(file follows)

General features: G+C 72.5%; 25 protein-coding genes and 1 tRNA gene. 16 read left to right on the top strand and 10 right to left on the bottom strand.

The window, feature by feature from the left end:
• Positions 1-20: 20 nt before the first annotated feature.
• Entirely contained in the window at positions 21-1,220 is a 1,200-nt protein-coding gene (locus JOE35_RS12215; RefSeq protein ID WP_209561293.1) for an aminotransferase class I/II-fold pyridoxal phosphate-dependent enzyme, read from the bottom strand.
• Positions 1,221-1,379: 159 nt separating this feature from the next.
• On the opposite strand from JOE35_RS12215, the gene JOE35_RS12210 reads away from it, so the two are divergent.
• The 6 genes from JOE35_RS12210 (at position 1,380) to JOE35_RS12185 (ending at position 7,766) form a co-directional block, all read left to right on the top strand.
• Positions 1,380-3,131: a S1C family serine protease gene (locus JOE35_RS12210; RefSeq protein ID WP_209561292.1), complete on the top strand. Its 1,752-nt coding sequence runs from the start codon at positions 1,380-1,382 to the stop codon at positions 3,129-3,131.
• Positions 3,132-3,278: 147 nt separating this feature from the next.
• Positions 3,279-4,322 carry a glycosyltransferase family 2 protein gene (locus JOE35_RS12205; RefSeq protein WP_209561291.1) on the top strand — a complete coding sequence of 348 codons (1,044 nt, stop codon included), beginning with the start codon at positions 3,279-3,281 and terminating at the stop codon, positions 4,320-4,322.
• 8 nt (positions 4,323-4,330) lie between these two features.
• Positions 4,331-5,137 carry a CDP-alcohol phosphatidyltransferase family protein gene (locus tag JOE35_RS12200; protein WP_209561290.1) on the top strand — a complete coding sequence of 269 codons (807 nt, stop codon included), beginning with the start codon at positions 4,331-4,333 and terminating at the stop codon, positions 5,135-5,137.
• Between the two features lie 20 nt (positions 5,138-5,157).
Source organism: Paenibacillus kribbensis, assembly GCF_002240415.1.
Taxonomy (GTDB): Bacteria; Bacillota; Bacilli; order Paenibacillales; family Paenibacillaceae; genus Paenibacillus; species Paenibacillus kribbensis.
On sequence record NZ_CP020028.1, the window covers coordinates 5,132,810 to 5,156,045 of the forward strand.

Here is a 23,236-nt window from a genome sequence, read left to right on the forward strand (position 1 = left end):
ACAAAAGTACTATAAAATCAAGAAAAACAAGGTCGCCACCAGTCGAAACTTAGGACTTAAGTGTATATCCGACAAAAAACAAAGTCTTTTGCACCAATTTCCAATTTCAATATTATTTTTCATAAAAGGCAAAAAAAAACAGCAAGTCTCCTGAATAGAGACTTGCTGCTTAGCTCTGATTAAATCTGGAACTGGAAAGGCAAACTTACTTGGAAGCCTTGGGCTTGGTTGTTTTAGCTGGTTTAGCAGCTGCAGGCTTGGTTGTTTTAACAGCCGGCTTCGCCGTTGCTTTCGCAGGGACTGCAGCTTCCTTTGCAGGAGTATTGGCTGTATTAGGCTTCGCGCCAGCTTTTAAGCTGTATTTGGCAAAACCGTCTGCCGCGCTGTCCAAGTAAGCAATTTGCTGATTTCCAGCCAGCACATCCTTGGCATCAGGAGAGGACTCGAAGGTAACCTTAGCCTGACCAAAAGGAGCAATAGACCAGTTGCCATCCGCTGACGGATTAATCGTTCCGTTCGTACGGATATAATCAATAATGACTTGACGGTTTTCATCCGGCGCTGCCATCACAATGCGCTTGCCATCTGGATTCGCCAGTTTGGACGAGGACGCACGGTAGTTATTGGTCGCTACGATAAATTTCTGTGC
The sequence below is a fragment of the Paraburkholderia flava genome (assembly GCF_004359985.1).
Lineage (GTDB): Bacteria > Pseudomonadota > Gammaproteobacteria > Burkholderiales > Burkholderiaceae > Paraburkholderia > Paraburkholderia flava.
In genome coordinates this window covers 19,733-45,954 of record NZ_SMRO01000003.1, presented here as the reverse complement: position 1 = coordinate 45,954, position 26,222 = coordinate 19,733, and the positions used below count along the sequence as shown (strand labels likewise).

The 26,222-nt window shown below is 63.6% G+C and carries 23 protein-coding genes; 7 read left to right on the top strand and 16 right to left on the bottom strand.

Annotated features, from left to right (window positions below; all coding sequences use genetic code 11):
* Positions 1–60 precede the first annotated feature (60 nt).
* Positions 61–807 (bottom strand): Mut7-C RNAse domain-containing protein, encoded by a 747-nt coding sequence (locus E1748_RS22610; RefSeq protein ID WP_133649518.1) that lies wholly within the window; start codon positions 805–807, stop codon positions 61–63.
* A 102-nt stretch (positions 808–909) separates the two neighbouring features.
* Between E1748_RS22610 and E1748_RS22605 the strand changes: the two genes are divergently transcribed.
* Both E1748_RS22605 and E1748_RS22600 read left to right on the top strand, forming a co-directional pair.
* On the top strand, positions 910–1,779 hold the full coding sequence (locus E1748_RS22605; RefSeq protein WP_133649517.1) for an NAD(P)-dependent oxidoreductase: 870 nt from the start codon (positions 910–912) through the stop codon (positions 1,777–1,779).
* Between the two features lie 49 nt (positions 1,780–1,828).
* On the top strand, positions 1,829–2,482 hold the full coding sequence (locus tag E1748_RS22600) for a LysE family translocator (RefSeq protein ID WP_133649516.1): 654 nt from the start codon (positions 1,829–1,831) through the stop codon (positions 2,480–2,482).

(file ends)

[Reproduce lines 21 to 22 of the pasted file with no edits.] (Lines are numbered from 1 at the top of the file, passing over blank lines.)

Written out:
In genome coordinates this window covers 19,733-45,954 of record NZ_SMRO01000003.1, presented here as the reverse complement: position 1 = coordinate 45,954, position 26,222 = coordinate 19,733, and the positions used below count along the sequence as shown (strand labels likewise).

The 26,222-nt window shown below is 63.6% G+C and carries 23 protein-coding genes; 7 read left to right on the top strand and 16 right to left on the bottom strand.